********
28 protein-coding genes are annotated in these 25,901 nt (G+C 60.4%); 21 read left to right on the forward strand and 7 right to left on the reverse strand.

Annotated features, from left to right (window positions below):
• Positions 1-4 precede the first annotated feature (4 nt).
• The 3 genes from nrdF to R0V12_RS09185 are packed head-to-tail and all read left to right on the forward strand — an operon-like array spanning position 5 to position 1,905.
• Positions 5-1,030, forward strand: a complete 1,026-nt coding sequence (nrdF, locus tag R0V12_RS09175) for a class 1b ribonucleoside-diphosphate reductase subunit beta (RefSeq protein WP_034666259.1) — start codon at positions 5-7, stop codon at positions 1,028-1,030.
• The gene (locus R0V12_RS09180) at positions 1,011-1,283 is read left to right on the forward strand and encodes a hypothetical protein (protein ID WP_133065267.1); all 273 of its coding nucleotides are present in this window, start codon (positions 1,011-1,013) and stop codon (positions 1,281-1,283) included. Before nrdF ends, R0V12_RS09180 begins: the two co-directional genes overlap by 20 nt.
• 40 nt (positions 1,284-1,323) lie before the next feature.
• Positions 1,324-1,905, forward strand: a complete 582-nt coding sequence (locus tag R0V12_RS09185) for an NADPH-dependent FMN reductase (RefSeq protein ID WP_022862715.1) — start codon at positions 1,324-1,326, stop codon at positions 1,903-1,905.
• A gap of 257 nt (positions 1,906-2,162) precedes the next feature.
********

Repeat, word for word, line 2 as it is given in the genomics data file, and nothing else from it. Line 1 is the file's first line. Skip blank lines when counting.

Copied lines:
Annotated features, from left to right (window positions below):